It never fails, the lid of the next jar of paint you want to use is stuck tighter than a welder's ... anyway, more than brute force is required to get the lid off. I use one of those rubber mat-like things to get the extra grip needed, and it has also served as an impromptu cutting mat on occasion. I picked it up at a dollar store.
This is one of the handier tools I've bought because when you're adding photoetch to a ship kit, you usually have to remove some molded-on details. You can sand the details off, if they're on an open flat surface, but the chisel is easier and quicker. Mine is the 2mm-wide one available from Micro-Mark, No. 82709. The slightly rounded corners help keep you from gouging out more than you intended to. And it doesn't sink into your flesh nearly as easily as a hobby knife when you slip (are you seeing a pattern here?).
Miniature Drill Bits
We're talking really tiny here, but when you look at the size of the ships I build ... and these actually come in quite handy for airplanes, too! They don't even list them in the common inch sizes, like 9/64th, because it would look silly. I have a set with Nos. 61-80, 20 bits in all. The No. 61 is 0.059-inches in diameter and the No. 80 is 0.0135-inches, or just a little thicker than a hefty human hair. I usually use a No. 75 to bore out portholes, and the No. 80 is great to make holes for airplane aerials or biplane rigging. They're also great for forming small loops of wire to make various things. A word of caution - the smaller bits (specifically the No. 80 in my case) can be quite fragile. I've been known to go through two or three No. 80s on a single model if there's a lot of drilling involved; keep some spares handy so you're not left high and dry in the event of a breakage.
One thing I wish I had done - when you get your set make sure it has a sturdy holder - with a secure lid or cover - to keep all of these tiny guys in one place and always available (they call them indexes for some reason). If they do happen to fall out all over the floor, you will never, ever, get each one back in the correct hole. I got my set at Micro-Mark.
Miniature Needle Files
Sooner or later you will have to remove or shape a bit of plastic or resin in an impossibly small place. Needle files are a good way to do that because, like a needle, they are pretty small. My set is from Testors, No. 50630C, and includes round, half-round and square files. They are the smallest needle files I've found to date. The package says you can use them on soft metals in addition to plastic and wood but ... well, don't.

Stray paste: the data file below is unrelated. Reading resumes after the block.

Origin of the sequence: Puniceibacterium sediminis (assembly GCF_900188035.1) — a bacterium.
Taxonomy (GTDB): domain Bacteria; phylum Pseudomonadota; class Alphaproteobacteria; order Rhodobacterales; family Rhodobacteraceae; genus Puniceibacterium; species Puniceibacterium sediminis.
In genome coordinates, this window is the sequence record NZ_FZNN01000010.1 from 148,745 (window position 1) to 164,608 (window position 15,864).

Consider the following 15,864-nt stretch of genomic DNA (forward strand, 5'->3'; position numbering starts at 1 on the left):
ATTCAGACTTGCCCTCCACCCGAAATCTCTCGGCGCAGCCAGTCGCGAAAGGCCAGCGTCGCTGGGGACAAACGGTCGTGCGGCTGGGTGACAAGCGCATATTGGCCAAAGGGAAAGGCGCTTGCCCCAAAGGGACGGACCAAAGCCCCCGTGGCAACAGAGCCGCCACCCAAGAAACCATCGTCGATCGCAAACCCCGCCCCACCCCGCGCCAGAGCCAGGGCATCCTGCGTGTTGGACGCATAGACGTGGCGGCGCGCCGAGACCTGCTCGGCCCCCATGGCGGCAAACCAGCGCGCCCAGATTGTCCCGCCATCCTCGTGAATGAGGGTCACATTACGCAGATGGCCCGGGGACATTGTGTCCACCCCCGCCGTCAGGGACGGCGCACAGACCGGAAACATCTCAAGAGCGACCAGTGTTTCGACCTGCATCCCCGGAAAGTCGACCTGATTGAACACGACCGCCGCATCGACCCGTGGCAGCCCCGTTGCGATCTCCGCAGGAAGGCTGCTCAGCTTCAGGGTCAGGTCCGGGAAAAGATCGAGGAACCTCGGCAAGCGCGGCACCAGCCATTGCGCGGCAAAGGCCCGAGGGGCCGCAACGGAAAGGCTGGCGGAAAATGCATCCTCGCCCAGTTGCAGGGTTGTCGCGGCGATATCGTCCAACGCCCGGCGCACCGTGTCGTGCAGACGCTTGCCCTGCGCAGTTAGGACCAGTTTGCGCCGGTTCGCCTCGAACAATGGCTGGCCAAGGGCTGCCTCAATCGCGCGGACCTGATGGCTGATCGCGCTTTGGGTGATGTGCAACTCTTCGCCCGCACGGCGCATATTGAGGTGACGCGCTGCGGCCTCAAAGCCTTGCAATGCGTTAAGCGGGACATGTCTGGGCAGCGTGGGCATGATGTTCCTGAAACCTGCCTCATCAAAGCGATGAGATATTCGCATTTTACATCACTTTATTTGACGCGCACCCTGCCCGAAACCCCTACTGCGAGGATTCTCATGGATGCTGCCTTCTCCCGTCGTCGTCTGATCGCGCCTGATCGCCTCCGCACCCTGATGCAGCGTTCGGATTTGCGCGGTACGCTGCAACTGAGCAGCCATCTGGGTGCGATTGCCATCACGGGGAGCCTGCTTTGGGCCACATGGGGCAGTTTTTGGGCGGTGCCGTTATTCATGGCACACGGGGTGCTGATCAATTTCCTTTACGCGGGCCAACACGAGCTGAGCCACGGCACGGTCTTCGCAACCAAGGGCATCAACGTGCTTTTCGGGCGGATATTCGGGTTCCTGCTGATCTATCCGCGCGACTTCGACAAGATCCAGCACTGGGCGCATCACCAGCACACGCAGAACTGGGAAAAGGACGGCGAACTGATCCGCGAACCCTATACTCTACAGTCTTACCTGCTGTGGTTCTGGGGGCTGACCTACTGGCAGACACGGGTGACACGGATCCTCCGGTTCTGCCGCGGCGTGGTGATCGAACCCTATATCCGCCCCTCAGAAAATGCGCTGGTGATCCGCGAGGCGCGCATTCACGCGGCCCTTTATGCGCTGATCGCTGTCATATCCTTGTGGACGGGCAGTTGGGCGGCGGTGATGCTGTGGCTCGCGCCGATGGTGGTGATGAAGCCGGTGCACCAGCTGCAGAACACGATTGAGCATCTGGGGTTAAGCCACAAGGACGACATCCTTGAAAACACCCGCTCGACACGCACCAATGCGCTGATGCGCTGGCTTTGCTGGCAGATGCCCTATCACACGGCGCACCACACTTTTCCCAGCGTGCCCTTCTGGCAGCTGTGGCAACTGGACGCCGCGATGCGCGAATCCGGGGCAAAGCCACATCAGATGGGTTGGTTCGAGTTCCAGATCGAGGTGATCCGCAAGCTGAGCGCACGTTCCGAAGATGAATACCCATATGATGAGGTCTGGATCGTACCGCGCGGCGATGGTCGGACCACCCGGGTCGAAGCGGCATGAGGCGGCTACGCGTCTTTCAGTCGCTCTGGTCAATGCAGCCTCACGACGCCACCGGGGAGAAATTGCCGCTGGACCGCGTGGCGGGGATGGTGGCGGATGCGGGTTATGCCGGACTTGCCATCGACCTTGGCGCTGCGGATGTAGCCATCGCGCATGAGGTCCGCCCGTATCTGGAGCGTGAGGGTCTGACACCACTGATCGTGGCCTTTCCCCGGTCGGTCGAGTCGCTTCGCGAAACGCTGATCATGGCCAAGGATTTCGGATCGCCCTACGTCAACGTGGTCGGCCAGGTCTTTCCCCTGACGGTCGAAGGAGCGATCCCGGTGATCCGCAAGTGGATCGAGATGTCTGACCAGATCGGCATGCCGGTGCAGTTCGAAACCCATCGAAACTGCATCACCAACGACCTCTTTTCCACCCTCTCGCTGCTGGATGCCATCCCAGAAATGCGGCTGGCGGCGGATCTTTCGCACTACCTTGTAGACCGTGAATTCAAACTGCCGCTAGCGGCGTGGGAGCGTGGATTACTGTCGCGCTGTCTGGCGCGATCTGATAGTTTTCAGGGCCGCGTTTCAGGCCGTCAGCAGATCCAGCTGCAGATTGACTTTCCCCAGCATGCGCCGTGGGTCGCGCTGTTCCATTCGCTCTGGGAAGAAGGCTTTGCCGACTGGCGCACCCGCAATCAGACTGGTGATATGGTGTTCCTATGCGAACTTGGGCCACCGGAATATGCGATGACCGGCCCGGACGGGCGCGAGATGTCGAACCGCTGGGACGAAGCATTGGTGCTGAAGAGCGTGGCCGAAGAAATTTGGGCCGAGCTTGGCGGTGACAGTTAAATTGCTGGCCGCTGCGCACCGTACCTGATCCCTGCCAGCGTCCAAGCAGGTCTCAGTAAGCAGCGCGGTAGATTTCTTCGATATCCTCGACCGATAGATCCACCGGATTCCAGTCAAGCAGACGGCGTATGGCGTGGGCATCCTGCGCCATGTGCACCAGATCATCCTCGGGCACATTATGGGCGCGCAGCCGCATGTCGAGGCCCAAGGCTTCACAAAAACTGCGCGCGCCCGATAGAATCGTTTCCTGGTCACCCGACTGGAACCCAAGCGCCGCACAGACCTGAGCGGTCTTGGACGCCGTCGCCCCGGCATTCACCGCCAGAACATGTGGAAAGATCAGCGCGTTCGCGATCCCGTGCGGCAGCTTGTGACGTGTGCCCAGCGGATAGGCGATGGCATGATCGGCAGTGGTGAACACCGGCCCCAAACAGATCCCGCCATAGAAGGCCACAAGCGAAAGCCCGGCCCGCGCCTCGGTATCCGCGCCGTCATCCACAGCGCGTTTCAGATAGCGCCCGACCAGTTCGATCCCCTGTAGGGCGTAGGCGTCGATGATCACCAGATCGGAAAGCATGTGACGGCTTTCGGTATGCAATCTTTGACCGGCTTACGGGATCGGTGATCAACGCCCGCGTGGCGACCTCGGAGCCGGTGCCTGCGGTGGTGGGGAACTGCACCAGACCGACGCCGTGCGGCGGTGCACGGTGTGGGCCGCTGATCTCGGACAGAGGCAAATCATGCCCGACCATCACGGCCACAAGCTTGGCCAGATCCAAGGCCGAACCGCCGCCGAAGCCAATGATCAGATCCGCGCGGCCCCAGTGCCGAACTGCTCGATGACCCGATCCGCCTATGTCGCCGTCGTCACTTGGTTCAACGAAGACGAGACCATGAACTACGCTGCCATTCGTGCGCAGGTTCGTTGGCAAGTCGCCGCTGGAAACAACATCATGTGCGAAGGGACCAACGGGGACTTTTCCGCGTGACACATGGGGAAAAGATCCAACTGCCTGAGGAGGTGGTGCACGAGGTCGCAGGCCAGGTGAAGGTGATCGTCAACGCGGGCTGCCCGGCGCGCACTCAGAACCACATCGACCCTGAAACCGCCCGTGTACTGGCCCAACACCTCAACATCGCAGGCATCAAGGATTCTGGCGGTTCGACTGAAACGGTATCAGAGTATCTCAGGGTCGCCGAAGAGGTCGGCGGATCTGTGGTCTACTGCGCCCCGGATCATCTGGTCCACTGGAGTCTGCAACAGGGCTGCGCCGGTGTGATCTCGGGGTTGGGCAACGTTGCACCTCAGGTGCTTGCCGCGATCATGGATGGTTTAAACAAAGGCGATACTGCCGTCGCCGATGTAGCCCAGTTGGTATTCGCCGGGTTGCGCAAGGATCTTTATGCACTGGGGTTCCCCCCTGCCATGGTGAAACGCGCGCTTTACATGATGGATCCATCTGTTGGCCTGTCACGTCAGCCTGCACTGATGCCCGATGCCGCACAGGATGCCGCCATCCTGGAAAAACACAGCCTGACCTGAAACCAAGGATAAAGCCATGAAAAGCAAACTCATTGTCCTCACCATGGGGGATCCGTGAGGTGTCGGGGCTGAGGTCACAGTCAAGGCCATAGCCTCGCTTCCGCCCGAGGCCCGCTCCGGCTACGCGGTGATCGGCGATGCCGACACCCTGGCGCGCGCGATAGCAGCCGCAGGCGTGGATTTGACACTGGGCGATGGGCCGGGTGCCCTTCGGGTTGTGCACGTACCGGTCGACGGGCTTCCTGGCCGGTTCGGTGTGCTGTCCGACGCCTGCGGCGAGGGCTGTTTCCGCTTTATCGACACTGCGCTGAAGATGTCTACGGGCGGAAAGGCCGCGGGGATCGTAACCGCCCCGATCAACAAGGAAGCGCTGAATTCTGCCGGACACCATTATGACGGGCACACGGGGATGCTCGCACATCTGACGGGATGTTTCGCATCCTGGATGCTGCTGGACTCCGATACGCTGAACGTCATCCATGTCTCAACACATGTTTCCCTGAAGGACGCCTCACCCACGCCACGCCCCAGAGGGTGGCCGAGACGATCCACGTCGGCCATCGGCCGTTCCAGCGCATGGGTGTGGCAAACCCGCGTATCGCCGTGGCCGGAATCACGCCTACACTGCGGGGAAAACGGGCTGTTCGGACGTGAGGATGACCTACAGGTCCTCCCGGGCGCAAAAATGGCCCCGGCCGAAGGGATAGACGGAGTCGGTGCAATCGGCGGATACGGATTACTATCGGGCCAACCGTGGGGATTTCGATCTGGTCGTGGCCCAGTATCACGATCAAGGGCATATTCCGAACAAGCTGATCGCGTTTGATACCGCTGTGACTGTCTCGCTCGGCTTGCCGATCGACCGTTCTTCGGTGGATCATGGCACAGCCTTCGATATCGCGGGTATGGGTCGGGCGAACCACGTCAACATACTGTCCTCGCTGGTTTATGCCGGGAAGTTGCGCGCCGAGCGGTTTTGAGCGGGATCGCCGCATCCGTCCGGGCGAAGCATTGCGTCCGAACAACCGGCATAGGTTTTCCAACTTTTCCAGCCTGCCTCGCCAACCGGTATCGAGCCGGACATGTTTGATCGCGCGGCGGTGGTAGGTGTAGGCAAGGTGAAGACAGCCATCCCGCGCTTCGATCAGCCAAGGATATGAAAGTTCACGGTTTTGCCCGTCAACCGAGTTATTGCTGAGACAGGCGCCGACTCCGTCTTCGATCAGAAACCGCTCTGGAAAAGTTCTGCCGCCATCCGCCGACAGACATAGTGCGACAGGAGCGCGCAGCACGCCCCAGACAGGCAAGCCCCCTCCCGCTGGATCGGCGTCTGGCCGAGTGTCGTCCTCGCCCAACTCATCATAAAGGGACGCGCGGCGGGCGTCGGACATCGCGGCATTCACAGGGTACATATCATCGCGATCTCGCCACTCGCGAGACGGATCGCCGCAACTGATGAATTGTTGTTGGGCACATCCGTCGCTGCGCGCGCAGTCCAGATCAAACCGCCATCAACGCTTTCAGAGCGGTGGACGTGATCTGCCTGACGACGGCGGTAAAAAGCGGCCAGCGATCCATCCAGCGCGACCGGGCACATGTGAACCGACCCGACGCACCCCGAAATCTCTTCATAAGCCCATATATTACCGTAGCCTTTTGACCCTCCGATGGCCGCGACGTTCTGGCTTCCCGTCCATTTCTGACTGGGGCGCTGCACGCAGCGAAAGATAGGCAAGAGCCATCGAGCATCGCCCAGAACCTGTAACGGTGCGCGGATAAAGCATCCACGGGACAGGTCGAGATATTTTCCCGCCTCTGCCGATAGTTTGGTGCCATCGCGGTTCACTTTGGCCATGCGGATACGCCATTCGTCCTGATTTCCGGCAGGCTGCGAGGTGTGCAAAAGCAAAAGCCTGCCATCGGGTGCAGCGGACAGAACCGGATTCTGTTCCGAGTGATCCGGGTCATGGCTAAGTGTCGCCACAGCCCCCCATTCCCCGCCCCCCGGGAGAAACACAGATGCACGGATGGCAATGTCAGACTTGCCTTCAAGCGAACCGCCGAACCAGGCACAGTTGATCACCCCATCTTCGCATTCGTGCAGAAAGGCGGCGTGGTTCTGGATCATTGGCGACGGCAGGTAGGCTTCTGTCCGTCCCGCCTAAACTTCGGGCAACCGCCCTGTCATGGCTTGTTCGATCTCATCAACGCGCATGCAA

This is what holds your miniature drill bits. Why they call it a pin vice, I have no idea. Mine is from Testors but I wish I'd spent a little more money to get a better one - the collets on each end are a little off center, something I have to compensate for every time I drill a hole. That gets tiresome.
Precision Cutting Board
If you have to cut a lot of pieces of plastic stock, especially if they're all supposed to be the same size or cut at the same angle, get one of these. Almost all modelers who scratchbuild to any degree have one, because they enable you to make precise cuts at exact angles, and make assembly line style part production as easy as lifting the handle up and down. I have The Chopper by North West Short Line, No. 49-4. I wish I had gotten the one with the self-healing cutting mat instead, though. I've already worn a groove in the hardboard base of mine.
I got these with the idea of using them to cut all kinds of photoetch, but haven't used them as much as I thought I would - their main use has been cutting the ends of photoetch ship's railings off square. The Xuron shears, No. 440, do give a nice, square, clean cut when I do use them on PE or small-diameter wire, and that saves me from having to sand the end square.
There are all kinds of razor saws on the market, but the JLC razor saw is special. It is so fricking thin that you can actually cut apart canopy sections and not have to worry about hugeee gaps between them in 1/72 and 1/144 scales. It is flexible steel and comes with fine and ultra-fine teeth on each blade, it flush cuts with ease, and the wooden handle makes it easy to hold. I got mine from UMM-USA, the US distributor, and now that I've been using it for awhile, wonder how I got along without it. Even if the blades break, save the fragments. They're great for engraving panel lines and lots of other little modeling tasks.